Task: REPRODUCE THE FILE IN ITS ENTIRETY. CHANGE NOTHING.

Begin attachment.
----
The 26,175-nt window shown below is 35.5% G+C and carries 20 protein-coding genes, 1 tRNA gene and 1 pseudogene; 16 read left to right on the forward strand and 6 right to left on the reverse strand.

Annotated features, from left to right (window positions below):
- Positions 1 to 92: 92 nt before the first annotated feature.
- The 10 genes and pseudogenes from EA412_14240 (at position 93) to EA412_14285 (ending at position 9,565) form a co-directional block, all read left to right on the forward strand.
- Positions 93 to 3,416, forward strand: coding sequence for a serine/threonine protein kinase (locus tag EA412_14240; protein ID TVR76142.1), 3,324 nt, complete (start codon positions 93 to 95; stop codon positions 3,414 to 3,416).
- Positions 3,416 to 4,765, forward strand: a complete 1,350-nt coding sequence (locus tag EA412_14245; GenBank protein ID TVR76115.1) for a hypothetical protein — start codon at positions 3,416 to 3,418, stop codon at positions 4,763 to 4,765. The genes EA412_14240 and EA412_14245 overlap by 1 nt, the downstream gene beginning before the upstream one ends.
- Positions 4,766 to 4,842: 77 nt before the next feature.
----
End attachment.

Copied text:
The 26,175-nt window shown below is 35.5% G+C and carries 20 protein-coding genes, 1 tRNA gene and 1 pseudogene; 16 read left to right on the forward strand and 6 right to left on the reverse strand.

Annotated features, from left to right (window positions below):
- Positions 1 to 92: 92 nt before the first annotated feature.
- The 10 genes and pseudogenes from EA412_14240 (at position 93) to EA412_14285 (ending at position 9,565) form a co-directional block, all read left to right on the forward strand.
- Positions 93 to 3,416, forward strand: coding sequence for a serine/threonine protein kinase (locus tag EA412_14240; protein ID TVR76142.1), 3,324 nt, complete (start codon positions 93 to 95; stop codon positions 3,414 to 3,416).
- Positions 3,416 to 4,765, forward strand: a complete 1,350-nt coding sequence (locus tag EA412_14245; GenBank protein ID TVR76115.1) for a hypothetical protein — start codon at positions 3,416 to 3,418, stop codon at positions 4,763 to 4,765. The genes EA412_14240 and EA412_14245 overlap by 1 nt, the downstream gene beginning before the upstream one ends.
- Positions 4,766 to 4,842: 77 nt before the next feature.